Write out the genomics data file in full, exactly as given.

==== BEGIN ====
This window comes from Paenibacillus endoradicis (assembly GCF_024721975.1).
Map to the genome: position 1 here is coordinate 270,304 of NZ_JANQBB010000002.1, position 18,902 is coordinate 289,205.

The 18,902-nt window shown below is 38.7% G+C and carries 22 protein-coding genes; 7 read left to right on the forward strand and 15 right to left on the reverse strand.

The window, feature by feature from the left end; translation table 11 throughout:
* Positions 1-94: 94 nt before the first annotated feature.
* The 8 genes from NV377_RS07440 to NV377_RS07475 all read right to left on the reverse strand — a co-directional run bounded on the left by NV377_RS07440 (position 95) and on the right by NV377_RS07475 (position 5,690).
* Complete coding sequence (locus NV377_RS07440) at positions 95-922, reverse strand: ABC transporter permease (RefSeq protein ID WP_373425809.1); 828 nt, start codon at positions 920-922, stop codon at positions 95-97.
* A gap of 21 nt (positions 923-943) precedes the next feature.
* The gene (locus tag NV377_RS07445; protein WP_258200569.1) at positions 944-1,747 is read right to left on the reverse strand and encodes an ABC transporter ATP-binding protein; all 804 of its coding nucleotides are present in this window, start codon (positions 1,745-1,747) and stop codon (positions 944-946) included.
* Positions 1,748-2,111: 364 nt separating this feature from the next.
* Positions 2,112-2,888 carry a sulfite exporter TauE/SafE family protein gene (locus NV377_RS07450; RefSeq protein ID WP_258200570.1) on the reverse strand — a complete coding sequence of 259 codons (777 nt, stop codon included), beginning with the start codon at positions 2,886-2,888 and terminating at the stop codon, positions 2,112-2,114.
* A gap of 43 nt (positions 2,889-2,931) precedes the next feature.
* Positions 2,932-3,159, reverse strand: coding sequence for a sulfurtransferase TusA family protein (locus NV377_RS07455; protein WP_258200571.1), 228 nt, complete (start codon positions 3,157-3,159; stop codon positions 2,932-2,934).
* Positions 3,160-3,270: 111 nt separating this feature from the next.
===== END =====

This window comes from Paenibacillus endoradicis (assembly GCF_024721975.1).
Map to the genome: position 1 here is coordinate 270,304 of NZ_JANQBB010000002.1, position 18,902 is coordinate 289,205.

The 18,902-nt window shown below is 38.7% G+C and carries 22 protein-coding genes; 7 read left to right on the forward strand and 15 right to left on the reverse strand.

The window, feature by feature from the left end; translation table 11 throughout:
* Positions 1-94: 94 nt before the first annotated feature.
* The 8 genes from NV377_RS07440 to NV377_RS07475 all read right to left on the reverse strand — a co-directional run bounded on the left by NV377_RS07440 (position 95) and on the right by NV377_RS07475 (position 5,690).
* Complete coding sequence (locus NV377_RS07440) at positions 95-922, reverse strand: ABC transporter permease (RefSeq protein ID WP_373425809.1); 828 nt, start codon at positions 920-922, stop codon at positions 95-97.
* A gap of 21 nt (positions 923-943) precedes the next feature.
* The gene (locus tag NV377_RS07445; protein WP_258200569.1) at positions 944-1,747 is read right to left on the reverse strand and encodes an ABC transporter ATP-binding protein; all 804 of its coding nucleotides are present in this window, start codon (positions 1,745-1,747) and stop codon (positions 944-946) included.
* Positions 1,748-2,111: 364 nt separating this feature from the next.
* Positions 2,112-2,888 carry a sulfite exporter TauE/SafE family protein gene (locus NV377_RS07450; RefSeq protein ID WP_258200570.1) on the reverse strand — a complete coding sequence of 259 codons (777 nt, stop codon included), beginning with the start codon at positions 2,886-2,888 and terminating at the stop codon, positions 2,112-2,114.
* A gap of 43 nt (positions 2,889-2,931) precedes the next feature.
* Positions 2,932-3,159, reverse strand: coding sequence for a sulfurtransferase TusA family protein (locus NV377_RS07455; protein WP_258200571.1), 228 nt, complete (start codon positions 3,157-3,159; stop codon positions 2,932-2,934).
* Positions 3,160-3,270: 111 nt separating this feature from the next.